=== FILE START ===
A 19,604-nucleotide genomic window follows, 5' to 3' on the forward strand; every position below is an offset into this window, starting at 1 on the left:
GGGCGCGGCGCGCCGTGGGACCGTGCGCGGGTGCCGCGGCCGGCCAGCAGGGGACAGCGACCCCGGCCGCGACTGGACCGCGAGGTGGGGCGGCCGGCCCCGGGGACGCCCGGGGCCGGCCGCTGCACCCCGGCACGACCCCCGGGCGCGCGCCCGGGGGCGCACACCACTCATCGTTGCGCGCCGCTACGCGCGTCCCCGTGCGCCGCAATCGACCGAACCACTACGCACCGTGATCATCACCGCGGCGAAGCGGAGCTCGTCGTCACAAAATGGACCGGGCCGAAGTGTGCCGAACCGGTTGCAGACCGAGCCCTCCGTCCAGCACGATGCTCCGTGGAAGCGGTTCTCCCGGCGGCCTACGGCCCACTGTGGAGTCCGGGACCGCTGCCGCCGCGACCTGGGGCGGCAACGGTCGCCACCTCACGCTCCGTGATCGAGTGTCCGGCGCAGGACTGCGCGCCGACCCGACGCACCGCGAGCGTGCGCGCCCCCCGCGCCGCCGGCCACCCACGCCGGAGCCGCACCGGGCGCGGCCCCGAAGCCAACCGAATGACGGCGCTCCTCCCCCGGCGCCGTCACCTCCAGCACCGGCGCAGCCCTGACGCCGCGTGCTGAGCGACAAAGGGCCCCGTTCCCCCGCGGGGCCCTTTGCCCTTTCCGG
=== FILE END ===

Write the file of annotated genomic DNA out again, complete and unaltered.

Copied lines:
A 19,604-nucleotide genomic window follows, 5' to 3' on the forward strand; every position below is an offset into this window, starting at 1 on the left:
GGGCGCGGCGCGCCGTGGGACCGTGCGCGGGTGCCGCGGCCGGCCAGCAGGGGACAGCGACCCCGGCCGCGACTGGACCGCGAGGTGGGGCGGCCGGCCCCGGGGACGCCCGGGGCCGGCCGCTGCACCCCGGCACGACCCCCGGGCGCGCGCCCGGGGGCGCACACCACTCATCGTTGCGCGCCGCTACGCGCGTCCCCGTGCGCCGCAATCGACCGAACCACTACGCACCGTGATCATCACCGCGGCGAAGCGGAGCTCGTCGTCACAAAATGGACCGGGCCGAAGTGTGCCGAACCGGTTGCAGACCGAGCCCTCCGTCCAGCACGATGCTCCGTGGAAGCGGTTCTCCCGGCGGCCTACGGCCCACTGTGGAGTCCGGGACCGCTGCCGCCGCGACCTGGGGCGGCAACGGTCGCCACCTCACGCTCCGTGATCGAGTGTCCGGCGCAGGACTGCGCGCCGACCCGACGCACCGCGAGCGTGCGCGCCCCCCGCGCCGCCGGCCACCCACGCCGGAGCCGCACCGGGCGCGGCCCCGAAGCCAACCGAATGACGGCGCTCCTCCCCCGGCGCCGTCACCTCCAGCACCGGCGCAGCCCTGACGCCGCGTGCTGAGCGACAAAGGGCCCCGTTCCCCCGCGGGGCCCTTTGCCCTTTCCGG